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Introduction to the Law of Corporations: Cases and Materials

Public Benefit Corporations

The development of corporate social responsibility and social entrepreneurship has given rise to demand for a different kind of corporate form, the “public benefit corporation”. The public benefit corporation is a for-profit corporation established with a specific public purpose. The certificate of incorporation of a public benefit corporation requires that incorporators specify some public benefit against which the pecuniary interests of the corporation's business must be balanced. Public benefit corporations as a specific form are a relatively new addition to corporate laws of states in response to a growing desire by promoters to have a corporate form that outwardly signals a credible commitment by managers to a more publicly-minded business. Although the form is relatively new, there is very little in the public benefit form that could not also be accomplished using a regular corporation.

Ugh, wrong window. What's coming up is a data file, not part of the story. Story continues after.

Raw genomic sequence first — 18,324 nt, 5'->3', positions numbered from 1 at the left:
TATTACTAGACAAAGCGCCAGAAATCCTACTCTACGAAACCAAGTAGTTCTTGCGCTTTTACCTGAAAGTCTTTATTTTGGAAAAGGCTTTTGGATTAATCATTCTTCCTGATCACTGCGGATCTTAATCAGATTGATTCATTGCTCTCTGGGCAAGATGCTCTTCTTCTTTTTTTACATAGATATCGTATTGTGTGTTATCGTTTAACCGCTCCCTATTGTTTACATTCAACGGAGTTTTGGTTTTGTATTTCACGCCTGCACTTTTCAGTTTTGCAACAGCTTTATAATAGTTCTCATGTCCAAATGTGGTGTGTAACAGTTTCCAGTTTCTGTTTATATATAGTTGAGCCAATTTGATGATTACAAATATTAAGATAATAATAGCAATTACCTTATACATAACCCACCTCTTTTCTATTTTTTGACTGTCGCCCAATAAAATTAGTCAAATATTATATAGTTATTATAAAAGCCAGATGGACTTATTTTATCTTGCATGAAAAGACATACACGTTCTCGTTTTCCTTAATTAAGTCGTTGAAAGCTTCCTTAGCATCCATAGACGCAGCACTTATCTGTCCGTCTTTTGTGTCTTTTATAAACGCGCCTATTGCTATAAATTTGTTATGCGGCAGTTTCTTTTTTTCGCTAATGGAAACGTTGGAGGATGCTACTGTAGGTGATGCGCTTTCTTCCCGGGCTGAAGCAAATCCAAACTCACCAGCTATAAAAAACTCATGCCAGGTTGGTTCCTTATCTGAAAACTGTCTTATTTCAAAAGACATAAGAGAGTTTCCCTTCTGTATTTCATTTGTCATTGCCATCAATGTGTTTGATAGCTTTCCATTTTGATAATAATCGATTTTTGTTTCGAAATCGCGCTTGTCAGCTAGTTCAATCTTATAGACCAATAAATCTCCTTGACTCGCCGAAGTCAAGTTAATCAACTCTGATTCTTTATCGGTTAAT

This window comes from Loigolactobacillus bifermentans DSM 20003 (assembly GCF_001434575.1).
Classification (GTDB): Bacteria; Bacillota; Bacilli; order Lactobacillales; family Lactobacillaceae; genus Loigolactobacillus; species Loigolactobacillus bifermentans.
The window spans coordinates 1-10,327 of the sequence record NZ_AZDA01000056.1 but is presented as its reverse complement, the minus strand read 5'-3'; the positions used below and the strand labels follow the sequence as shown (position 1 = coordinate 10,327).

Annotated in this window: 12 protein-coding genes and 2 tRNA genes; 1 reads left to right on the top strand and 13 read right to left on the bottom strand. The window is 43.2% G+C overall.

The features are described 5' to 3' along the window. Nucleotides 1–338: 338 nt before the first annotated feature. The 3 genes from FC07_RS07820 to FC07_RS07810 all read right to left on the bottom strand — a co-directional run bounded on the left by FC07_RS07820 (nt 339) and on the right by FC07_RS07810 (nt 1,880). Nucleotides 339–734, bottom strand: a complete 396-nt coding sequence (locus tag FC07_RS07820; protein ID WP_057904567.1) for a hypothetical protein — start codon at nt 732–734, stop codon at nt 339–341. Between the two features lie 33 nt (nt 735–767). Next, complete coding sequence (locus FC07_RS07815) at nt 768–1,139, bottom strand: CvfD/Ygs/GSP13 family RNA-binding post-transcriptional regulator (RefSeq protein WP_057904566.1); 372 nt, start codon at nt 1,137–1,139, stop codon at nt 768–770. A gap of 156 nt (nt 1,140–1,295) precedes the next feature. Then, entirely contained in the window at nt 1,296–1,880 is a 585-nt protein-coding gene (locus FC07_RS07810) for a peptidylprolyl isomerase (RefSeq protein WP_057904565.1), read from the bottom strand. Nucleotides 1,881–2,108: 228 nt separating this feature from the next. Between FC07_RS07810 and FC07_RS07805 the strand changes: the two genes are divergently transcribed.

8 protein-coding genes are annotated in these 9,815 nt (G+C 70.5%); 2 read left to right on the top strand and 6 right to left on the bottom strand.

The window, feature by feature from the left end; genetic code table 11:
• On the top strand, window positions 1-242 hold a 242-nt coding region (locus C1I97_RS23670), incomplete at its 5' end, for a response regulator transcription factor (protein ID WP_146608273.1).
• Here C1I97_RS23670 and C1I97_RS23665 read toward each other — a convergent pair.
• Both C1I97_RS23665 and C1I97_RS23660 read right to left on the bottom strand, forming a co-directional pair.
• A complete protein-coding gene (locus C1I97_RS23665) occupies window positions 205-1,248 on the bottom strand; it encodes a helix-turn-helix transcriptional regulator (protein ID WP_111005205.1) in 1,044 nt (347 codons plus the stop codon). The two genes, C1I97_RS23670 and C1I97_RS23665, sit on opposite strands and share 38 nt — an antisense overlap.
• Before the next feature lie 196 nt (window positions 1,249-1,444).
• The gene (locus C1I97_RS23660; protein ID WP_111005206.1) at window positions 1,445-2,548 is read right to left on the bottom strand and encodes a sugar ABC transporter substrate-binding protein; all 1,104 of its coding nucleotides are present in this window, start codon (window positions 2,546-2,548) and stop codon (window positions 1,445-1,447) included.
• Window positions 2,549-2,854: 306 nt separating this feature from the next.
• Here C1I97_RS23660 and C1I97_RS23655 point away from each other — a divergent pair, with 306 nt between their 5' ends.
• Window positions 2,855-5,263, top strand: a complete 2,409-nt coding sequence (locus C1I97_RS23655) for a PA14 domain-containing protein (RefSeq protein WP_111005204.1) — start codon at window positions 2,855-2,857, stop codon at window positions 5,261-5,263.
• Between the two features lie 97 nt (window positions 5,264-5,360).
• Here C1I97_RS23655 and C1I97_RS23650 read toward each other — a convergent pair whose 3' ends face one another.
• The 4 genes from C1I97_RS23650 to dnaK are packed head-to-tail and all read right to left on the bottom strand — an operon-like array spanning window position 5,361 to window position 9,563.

In recent years, there has been a proliferation of public benefit corporations. For example, Ello, a Delaware public benefit corporation (social networking site), specifies as its public benefit that it will not share the private information of its customers with third parties. Plum Organics, another Delaware public benefit corporation (a baby food manufacturer), specifies that its public benefit includes “the delivery of nourishing, organic food to the nation's little ones.” Finally, Lemonade, PBC, a publicly-traded, Delaware public benefit corporation, specifies that its public benefit is to "harness novel business models, technologies and private-nonprofit partnerships to deliver insurance products where charitable giving is a core feature, for the benefit of communities and their common cause." 

As you work through the provisions of the public benefit corporation statute, notice that while the statute permits directors to explicitly work to further the corporation's stated public benefit, it does not permit beneficiaries of the stated public benefit to sue to enforce the benefit. So, where Plum Organics creates a stated benefit of "providing nourishing, organic food to the nation's little ones," the nation's little ones have no standing when it comes to enforcing that benefit.